Im­mi­grant Zero: Haitian brought AIDS to U.S. in 1969, study says

The Washington Times Weekly - - World - By Will Dunham

The AIDS virus in­vaded the U.S. in about 1969 from Haiti, car­ried most likely by a sin­gle in­fected im­mi­grant who set the stage for it to sweep the world in a tragic epi­demic, sci­en­tists said Oct. 29.

Michael Worobey, a Univer­sity of Ari­zona evo­lu­tion­ary bi­ol­o­gist, said the 1969 U.S. en­try date is ear­lier than some had thought.

The time­line laid out in the study led by Mr. Worobey in­di­cates that HIV in­fec­tions were oc­cur­ring in the U.S. for roughly 12 years be­fore AIDS was first rec­og­nized by sci­en­tists as a dis­ease in 1981. Many peo­ple had died by that point.

“It is some­how chill­ing to know it was prob­a­bly cir­cu­lat­ing for so long un­der our noses,” Mr. Worobey said.

The re­searchers con­ducted a ge­netic anal­y­sis of stored blood sam­ples from early AIDS pa­tients to de­ter­mine when the hu­man im­mun­od­e­fi­ciency virus first en­tered the U.S.

They found that HIV was brought to Haiti by an in­fected per­son from cen­tral Africa in about 1966, which matches ear­lier es­ti­mates, and then came to the U.S. in about 1969.

The re­searchers think that an un­known sin­gle in­fected Haitian im­mi­grant ar­rived in a large city like Mi­ami or New York, and that the virus cir­cu­lated for years — first in the U.S. pop­u­la­tion and then to other na­tions.

It can take sev­eral years af­ter in­fec­tion for a per­son to de­velop AIDS, a dis­ease that rav­ages the im­mune sys­tem.

“That one in­fec­tion would have be­come two, and then it dou­bles again and the two be­comes four,” Mr. Worobey said. “So you have a pe­riod — prob­a­bly a fair num­ber of years — where you’re deal­ing with prob­a­bly fewer than a hun­dred peo­ple who are in­fected.

“And then, as with epi­demic ex­pan­sion, at some point the hun­dred be­comes 200, you start get­ting into thou­sands, tens of thou­sands. And then quite rapidly you can be up into the hun­dreds of thou­sands of in­fec­tions that were prob­a­bly al­ready there be­fore AIDS was rec­og­nized in the early 1980s.”

The study was pub­lished in the jour­nal Pro­ceed­ings of the Na­tional Academy of Sci­ences.

The path the virus trav­eled as it jumped from na­tion to na­tion has long been de­bated by sci­en­tists.

A study pub­lished in the early 1980s in the Amer­i­can Jour­nal of Medicine traced many early HIV in­fec­tions to an un­named in­fected ho­mo­sex­ual male, dubbed “Pa­tient 0,” who re­searchers thought had car­ried the virus from Africa and in­tro­duced it into the ho­mo­sex­ual com­mu­nity in the U.S.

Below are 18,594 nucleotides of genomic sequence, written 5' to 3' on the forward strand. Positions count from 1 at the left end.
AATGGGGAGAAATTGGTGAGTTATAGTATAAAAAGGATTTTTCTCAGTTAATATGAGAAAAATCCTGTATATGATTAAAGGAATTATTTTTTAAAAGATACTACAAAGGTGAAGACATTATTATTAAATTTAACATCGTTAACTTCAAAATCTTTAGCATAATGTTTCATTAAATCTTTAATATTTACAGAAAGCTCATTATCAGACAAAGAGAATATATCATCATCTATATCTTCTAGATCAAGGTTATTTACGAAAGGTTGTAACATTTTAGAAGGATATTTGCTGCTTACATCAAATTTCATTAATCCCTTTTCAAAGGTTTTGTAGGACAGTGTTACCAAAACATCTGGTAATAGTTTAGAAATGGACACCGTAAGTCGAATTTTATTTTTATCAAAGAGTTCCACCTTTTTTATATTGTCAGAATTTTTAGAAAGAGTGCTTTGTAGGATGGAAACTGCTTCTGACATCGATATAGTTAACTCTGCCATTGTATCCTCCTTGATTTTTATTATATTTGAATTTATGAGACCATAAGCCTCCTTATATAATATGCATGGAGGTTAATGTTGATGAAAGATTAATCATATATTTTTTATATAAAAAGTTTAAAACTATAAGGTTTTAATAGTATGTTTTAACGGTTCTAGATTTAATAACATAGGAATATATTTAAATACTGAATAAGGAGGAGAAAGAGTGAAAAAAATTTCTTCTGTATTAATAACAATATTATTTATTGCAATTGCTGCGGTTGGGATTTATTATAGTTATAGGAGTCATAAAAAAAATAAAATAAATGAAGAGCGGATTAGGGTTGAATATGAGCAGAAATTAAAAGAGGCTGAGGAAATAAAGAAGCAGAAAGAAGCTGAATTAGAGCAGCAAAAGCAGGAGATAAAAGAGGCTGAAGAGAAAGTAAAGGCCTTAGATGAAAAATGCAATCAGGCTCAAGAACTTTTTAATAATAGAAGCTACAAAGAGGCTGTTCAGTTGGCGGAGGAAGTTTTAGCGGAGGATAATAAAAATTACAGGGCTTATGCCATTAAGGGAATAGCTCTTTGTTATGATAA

“Pa­tient 0” was fea­tured in the 1987 book, “And the Band Played On,” which doc­u­mented the out­break of AIDS in the U.S. Sev­eral years later, the re­searchers re­pu­di­ated that study.

The Univer­sity of Mi­ami’s Dr. Arthur Pitchenik, a co-au­thor of the latest study, had seen Haitian im­mi­grants in Mi­ami as early as 1979 with a mys­tery ill­ness that turned out to be AIDS. He knew the gov­ern­ment long had stored some of their blood sam­ples.

The re­searchers an­a­lyzed sam­ples from five of th­ese Haitian im­mi­grants dat­ing from 1982 and 1983. They also looked at ge­netic data from 117 more early AIDS pa­tients from around the world.

The ge­netic anal­y­sis al­lowed the sci­en­tists to cal­i­brate the molec­u­lar clock of the strain of HIV that has spread most widely, and cal­cu­lated when it ar­rived first in Haiti from Africa and then in the U.S.

The re­searchers ruled out the pos­si­bil­ity that HIV had come di­rectly to the U.S. from Africa, set­ting a 99.8 per­cent prob­a­bil­ity Haiti was the step­ping­stone.

“I think that it gives us more clear in­sight into the his­tory of [the AIDS epi­demic] and what path the virus took — and hard, ob­jec­tive ev­i­dence, not just arm­chair think­ing,” Dr. Pitchenik said.

Stud­ies sug­gest the virus first en­tered the hu­man pop­u­la­tion in about 1930 in cen­tral Africa, prob­a­bly when peo­ple slaugh­tered in­fected chim­panzees for meat.

AIDS has killed more than 25 mil­lion peo­ple, and about 40 mil­lion oth­ers are in­fected with HIV.

Newspapers in English

Newspapers from USA

© PressReader. All rights reserved.